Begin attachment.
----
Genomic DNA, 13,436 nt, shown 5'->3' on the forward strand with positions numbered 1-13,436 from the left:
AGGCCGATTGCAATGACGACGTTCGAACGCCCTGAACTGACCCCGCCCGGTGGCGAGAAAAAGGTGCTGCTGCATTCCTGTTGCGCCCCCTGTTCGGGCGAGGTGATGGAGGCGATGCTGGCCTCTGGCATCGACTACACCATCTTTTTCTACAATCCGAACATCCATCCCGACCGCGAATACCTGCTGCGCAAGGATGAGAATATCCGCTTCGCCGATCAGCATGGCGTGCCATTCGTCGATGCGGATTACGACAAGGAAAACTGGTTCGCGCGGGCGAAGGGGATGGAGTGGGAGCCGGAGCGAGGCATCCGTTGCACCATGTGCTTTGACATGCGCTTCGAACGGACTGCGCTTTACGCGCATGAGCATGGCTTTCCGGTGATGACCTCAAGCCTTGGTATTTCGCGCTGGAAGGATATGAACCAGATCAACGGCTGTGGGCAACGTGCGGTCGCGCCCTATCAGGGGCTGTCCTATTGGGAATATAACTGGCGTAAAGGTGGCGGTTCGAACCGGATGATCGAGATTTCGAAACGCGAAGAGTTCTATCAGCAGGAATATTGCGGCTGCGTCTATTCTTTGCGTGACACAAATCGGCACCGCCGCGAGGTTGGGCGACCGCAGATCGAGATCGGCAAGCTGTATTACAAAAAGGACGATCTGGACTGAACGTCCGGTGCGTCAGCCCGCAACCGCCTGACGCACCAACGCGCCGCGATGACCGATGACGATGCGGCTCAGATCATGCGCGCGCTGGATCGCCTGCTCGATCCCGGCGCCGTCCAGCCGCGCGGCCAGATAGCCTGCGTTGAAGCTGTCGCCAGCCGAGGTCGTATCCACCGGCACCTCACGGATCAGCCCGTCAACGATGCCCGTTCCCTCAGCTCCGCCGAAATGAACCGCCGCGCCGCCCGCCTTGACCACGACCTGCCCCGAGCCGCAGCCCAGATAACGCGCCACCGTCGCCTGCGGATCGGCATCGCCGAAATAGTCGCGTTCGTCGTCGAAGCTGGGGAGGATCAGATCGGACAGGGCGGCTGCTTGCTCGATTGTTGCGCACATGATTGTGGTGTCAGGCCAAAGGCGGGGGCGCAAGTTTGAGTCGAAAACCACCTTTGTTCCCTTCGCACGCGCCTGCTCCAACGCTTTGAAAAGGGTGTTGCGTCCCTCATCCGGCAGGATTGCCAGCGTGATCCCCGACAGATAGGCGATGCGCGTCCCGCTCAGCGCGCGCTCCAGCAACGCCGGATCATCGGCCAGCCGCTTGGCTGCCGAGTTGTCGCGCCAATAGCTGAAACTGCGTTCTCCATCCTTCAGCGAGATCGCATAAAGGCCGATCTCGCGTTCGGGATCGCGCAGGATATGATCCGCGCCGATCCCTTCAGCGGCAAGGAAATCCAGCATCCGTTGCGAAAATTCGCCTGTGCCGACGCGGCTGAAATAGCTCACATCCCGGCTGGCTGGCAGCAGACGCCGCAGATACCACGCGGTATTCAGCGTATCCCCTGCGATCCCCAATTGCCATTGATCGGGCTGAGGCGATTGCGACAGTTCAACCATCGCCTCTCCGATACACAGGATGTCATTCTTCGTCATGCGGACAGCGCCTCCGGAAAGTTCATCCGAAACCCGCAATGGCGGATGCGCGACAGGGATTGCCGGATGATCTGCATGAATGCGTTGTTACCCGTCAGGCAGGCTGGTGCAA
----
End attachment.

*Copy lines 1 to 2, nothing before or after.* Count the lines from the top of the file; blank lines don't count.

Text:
Genomic DNA, 13,436 nt, shown 5'->3' on the forward strand with positions numbered 1-13,436 from the left:
AGGCCGATTGCAATGACGACGTTCGAACGCCCTGAACTGACCCCGCCCGGTGGCGAGAAAAAGGTGCTGCTGCATTCCTGTTGCGCCCCCTGTTCGGGCGAGGTGATGGAGGCGATGCTGGCCTCTGGCATCGACTACACCATCTTTTTCTACAATCCGAACATCCATCCCGACCGCGAATACCTGCTGCGCAAGGATGAGAATATCCGCTTCGCCGATCAGCATGGCGTGCCATTCGTCGATGCGGATTACGACAAGGAAAACTGGTTCGCGCGGGCGAAGGGGATGGAGTGGGAGCCGGAGCGAGGCATCCGTTGCACCATGTGCTTTGACATGCGCTTCGAACGGACTGCGCTTTACGCGCATGAGCATGGCTTTCCGGTGATGACCTCAAGCCTTGGTATTTCGCGCTGGAAGGATATGAACCAGATCAACGGCTGTGGGCAACGTGCGGTCGCGCCCTATCAGGGGCTGTCCTATTGGGAATATAACTGGCGTAAAGGTGGCGGTTCGAACCGGATGATCGAGATTTCGAAACGCGAAGAGTTCTATCAGCAGGAATATTGCGGCTGCGTCTATTCTTTGCGTGACACAAATCGGCACCGCCGCGAGGTTGGGCGACCGCAGATCGAGATCGGCAAGCTGTATTACAAAAAGGACGATCTGGACTGAACGTCCGGTGCGTCAGCCCGCAACCGCCTGACGCACCAACGCGCCGCGATGACCGATGACGATGCGGCTCAGATCATGCGCGCGCTGGATCGCCTGCTCGATCCCGGCGCCGTCCAGCCGCGCGGCCAGATAGCCTGCGTTGAAGCTGTCGCCAGCCGAGGTCGTATCCACCGGCACCTCACGGATCAGCCCGTCAACGATGCCCGTTCCCTCAGCTCCGCCGAAATGAACCGCCGCGCCGCCCGCCTTGACCACGACCTGCCCCGAGCCGCAGCCCAGATAACGCGCCACCGTCGCCTGCGGATCGGCATCGCCGAAATAGTCGCGTTCGTCGTCGAAGCTGGGGAGGATCAGATCGGACAGGGCGGCTGCTTGCTCGATTGTTGCGCACATGATTGTGGTGTCAGGCCAAAGGCGGGGGCGCAAGTTTGAGTCGAAAACCACCTTTGTTCCCTTCGCACGCGCCTGCTCCAACGCTTTGAAAAGGGTGTTGCGTCCCTCATCCGGCAGGATTGCCAGCGTGATCCCCGACAGATAGGCGATGCGCGTCCCGCTCAGCGCGCGCTCCAGCAACGCCGGATCATCGGCCAGCCGCTTGGCTGCCGAGTTGTCGCGCCAATAGCTGAAACTGCGTTCTCCATCCTTCAGCGAGATCGCATAAAGGCCGATCTCGCGTTCGGGATCGCGCAGGATATGATCCGCGCCGATCCCTTCAGCGGCAAGGAAATCCAGCATCCGTTGCGAAAATTCGCCTGTGCCGACGCGGCTGAAATAGCTCACATCCCGGCTGGCTGGCAGCAGACGCCGCAGATACCACGCGGTATTCAGCGTATCCCCTGCGATCCCCAATTGCCATTGATCGGGCTGAGGCGATTGCGACAGTTCAACCATCGCCTCTCCGATACACAGGATGTCATTCTTCGTCATGCGGACAGCGCCTCCGGAAAGTTCATCCGAAACCCGCAATGGCGGATGCGCGACAGGGATTGCCGGATGATCTGCATGAATGCGTTGTTACCCGTCAGGCAGGCTGGTGCAA